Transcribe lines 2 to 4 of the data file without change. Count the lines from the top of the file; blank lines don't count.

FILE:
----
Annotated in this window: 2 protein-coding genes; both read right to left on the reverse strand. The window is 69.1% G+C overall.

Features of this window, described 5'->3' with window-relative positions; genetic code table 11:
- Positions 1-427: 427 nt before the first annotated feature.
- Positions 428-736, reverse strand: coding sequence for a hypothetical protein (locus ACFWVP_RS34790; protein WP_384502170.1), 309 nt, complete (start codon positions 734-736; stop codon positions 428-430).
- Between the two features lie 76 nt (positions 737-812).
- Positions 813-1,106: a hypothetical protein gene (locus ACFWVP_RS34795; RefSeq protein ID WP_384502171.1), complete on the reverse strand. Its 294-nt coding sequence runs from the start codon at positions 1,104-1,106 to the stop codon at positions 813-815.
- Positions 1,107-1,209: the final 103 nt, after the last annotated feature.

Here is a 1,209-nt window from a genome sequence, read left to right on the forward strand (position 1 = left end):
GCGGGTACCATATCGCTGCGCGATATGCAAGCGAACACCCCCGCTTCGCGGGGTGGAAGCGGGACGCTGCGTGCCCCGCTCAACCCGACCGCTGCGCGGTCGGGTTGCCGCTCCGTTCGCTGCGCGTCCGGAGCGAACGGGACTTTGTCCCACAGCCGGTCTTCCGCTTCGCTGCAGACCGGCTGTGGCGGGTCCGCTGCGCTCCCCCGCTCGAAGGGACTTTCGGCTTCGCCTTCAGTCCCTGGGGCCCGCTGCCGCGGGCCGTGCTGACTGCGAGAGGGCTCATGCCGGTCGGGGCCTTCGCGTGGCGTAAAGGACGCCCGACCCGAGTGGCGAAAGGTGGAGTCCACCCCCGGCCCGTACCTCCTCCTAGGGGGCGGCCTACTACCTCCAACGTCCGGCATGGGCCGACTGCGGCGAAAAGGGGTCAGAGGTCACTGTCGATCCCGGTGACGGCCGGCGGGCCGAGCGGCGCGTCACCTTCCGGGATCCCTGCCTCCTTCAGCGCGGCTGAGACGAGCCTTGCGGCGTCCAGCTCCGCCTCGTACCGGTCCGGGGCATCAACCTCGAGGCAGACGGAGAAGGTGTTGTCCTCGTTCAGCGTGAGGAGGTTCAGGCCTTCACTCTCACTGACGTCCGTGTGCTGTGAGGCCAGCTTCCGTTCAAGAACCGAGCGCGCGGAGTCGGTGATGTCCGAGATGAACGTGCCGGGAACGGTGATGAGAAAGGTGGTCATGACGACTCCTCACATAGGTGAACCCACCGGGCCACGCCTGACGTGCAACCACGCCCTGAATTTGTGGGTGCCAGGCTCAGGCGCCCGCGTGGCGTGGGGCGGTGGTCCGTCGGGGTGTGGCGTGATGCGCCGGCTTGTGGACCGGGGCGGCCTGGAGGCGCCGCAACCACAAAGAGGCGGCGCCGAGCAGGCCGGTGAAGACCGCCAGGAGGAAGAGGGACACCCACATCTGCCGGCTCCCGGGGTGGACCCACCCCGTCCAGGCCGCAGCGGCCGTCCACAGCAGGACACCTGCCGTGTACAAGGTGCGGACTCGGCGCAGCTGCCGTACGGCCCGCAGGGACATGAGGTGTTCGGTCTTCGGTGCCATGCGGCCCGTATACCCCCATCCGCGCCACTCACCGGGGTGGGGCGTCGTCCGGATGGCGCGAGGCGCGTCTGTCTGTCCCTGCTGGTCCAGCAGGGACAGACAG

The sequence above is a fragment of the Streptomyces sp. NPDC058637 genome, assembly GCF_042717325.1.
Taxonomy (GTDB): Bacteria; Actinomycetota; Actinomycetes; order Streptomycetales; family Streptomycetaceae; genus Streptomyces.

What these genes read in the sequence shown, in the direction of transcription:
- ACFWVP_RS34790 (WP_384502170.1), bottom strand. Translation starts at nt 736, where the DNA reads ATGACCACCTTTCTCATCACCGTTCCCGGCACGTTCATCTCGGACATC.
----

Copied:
Features of this window, described 5'->3' with window-relative positions; genetic code table 11:
- Positions 1-427: 427 nt before the first annotated feature.
- Positions 428-736, reverse strand: coding sequence for a hypothetical protein (locus ACFWVP_RS34790; protein WP_384502170.1), 309 nt, complete (start codon positions 734-736; stop codon positions 428-430).